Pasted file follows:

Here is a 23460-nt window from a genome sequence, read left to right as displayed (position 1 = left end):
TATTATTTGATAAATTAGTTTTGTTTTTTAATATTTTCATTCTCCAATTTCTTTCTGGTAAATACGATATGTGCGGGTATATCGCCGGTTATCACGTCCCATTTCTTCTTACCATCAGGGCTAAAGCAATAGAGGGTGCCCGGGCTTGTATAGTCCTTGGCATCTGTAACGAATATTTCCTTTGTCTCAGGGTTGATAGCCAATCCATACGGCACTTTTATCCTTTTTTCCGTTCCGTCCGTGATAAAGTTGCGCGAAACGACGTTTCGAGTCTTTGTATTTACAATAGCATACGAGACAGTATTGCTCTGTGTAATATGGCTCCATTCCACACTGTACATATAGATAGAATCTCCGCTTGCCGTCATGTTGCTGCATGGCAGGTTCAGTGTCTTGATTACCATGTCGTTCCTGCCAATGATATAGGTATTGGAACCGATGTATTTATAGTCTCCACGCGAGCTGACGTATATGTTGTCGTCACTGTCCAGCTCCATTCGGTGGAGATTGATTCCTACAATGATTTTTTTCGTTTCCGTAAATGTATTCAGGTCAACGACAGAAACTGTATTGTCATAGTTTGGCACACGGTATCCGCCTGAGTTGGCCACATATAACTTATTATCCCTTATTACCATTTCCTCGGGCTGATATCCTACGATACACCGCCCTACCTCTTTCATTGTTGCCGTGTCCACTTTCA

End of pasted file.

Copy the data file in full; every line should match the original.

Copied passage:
Here is a 23460-nt window from a genome sequence, read left to right as displayed (position 1 = left end):
TATTATTTGATAAATTAGTTTTGTTTTTTAATATTTTCATTCTCCAATTTCTTTCTGGTAAATACGATATGTGCGGGTATATCGCCGGTTATCACGTCCCATTTCTTCTTACCATCAGGGCTAAAGCAATAGAGGGTGCCCGGGCTTGTATAGTCCTTGGCATCTGTAACGAATATTTCCTTTGTCTCAGGGTTGATAGCCAATCCATACGGCACTTTTATCCTTTTTTCCGTTCCGTCCGTGATAAAGTTGCGCGAAACGACGTTTCGAGTCTTTGTATTTACAATAGCATACGAGACAGTATTGCTCTGTGTAATATGGCTCCATTCCACACTGTACATATAGATAGAATCTCCGCTTGCCGTCATGTTGCTGCATGGCAGGTTCAGTGTCTTGATTACCATGTCGTTCCTGCCAATGATATAGGTATTGGAACCGATGTATTTATAGTCTCCACGCGAGCTGACGTATATGTTGTCGTCACTGTCCAGCTCCATTCGGTGGAGATTGATTCCTACAATGATTTTTTTCGTTTCCGTAAATGTATTCAGGTCAACGACAGAAACTGTATTGTCATAGTTTGGCACACGGTATCCGCCTGAGTTGGCCACATATAACTTATTATCCCTTATTACCATTTCCTCGGGCTGATATCCTACGATACACCGCCCTACCTCTTTCATTGTTGCCGTGTCCACTTTCA